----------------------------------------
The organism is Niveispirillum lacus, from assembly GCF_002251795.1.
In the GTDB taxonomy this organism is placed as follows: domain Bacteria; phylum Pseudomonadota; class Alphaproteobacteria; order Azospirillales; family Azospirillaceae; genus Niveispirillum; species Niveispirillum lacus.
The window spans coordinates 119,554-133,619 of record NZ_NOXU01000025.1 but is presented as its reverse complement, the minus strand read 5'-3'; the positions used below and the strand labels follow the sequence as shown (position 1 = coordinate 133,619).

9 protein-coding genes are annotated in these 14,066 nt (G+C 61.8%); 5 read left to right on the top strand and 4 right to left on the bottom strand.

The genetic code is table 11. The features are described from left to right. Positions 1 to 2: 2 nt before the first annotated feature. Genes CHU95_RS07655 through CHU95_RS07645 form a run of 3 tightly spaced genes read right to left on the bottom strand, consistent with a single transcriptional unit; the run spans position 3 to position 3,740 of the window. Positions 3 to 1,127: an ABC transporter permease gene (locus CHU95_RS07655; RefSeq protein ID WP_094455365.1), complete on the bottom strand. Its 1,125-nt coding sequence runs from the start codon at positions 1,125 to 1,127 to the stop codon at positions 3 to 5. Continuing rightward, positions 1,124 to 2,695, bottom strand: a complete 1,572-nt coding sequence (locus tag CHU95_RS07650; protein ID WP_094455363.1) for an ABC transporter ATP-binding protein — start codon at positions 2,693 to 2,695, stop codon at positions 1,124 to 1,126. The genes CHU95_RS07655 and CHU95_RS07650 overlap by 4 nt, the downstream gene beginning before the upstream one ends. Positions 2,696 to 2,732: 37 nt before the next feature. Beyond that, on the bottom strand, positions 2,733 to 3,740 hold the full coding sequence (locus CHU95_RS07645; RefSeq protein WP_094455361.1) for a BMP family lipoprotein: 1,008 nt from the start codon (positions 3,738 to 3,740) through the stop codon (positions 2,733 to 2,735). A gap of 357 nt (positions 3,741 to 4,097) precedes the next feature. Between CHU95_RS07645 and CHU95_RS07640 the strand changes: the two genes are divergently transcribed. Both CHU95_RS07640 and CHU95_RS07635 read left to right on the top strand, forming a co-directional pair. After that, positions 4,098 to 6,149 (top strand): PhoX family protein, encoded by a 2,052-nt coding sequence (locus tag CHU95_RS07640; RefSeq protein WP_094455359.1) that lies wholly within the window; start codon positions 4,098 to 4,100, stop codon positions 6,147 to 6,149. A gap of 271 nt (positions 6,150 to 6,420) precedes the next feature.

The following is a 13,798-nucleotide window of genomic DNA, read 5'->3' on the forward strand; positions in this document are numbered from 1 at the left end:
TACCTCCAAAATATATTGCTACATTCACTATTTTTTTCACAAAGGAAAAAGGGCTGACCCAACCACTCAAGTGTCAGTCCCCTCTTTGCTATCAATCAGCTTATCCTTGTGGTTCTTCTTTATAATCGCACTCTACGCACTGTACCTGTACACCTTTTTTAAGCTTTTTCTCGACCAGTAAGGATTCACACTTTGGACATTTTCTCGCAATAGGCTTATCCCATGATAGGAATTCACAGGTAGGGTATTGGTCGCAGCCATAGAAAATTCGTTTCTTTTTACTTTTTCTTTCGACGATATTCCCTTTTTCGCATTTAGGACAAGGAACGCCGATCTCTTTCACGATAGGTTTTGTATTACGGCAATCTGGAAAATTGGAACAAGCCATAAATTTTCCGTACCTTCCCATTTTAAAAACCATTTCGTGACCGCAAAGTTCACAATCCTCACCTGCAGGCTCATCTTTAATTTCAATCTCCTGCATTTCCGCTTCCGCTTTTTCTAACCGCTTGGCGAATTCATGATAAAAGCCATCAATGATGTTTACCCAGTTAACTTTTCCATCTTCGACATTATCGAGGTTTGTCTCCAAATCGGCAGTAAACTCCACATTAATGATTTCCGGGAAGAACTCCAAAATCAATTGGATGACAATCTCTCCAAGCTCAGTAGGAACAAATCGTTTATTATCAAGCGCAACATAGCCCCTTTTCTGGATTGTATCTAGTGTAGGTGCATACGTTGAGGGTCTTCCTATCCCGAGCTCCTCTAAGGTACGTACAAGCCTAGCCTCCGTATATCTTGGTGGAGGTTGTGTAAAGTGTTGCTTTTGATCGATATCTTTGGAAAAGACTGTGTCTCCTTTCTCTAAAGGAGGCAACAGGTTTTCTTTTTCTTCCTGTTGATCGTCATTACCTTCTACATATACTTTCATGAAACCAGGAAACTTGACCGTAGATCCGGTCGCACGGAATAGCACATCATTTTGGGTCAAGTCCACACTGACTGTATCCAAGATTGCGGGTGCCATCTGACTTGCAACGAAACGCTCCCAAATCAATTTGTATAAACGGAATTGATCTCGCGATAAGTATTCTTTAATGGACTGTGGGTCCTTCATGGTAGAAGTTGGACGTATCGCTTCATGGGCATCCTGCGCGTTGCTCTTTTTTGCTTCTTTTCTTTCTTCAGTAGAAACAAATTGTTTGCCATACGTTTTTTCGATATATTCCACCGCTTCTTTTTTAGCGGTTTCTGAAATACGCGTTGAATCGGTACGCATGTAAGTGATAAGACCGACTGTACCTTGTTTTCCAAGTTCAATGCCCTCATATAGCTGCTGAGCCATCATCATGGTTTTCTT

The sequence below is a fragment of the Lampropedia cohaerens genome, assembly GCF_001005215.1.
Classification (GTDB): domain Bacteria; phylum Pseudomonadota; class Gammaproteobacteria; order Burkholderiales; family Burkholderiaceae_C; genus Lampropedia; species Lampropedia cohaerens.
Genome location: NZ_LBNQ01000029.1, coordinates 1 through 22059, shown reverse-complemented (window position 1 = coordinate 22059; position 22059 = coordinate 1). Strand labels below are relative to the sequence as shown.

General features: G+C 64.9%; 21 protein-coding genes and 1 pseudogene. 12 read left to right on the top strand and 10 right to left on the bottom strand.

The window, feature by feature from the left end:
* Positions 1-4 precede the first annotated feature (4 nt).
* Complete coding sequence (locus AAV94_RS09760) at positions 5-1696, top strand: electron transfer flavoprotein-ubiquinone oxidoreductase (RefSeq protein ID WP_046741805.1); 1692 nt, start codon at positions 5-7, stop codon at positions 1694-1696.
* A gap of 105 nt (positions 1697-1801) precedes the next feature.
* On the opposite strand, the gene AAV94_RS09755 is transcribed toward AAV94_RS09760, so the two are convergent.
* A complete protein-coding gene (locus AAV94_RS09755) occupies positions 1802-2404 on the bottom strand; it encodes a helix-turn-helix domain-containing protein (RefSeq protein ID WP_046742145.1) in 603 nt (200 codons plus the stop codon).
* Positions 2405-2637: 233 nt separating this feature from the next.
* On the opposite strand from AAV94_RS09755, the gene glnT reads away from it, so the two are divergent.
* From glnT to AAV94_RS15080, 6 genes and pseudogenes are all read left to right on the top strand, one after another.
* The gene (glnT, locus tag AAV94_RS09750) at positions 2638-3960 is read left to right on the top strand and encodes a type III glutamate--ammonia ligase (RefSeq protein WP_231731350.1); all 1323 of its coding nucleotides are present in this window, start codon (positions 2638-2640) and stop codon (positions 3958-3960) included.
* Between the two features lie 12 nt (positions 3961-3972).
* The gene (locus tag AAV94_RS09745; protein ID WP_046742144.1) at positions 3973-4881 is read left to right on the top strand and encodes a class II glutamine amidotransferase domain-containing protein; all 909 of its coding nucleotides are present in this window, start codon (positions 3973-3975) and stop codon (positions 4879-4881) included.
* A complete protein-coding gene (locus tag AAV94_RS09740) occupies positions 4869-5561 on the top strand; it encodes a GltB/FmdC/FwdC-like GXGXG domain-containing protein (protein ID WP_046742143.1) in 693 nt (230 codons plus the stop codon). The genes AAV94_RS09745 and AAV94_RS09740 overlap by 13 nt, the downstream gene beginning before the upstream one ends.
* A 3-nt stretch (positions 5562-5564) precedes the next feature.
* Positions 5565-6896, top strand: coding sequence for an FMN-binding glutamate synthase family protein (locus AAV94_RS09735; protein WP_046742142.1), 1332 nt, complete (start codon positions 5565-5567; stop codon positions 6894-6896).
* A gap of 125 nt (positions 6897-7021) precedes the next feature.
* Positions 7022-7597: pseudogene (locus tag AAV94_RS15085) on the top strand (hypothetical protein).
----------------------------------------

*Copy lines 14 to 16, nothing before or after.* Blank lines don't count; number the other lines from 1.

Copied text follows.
* Complete coding sequence (locus AAV94_RS09760) at positions 5-1696, top strand: electron transfer flavoprotein-ubiquinone oxidoreductase (RefSeq protein ID WP_046741805.1); 1692 nt, start codon at positions 5-7, stop codon at positions 1694-1696.
* A gap of 105 nt (positions 1697-1801) precedes the next feature.
* On the opposite strand, the gene AAV94_RS09755 is transcribed toward AAV94_RS09760, so the two are convergent.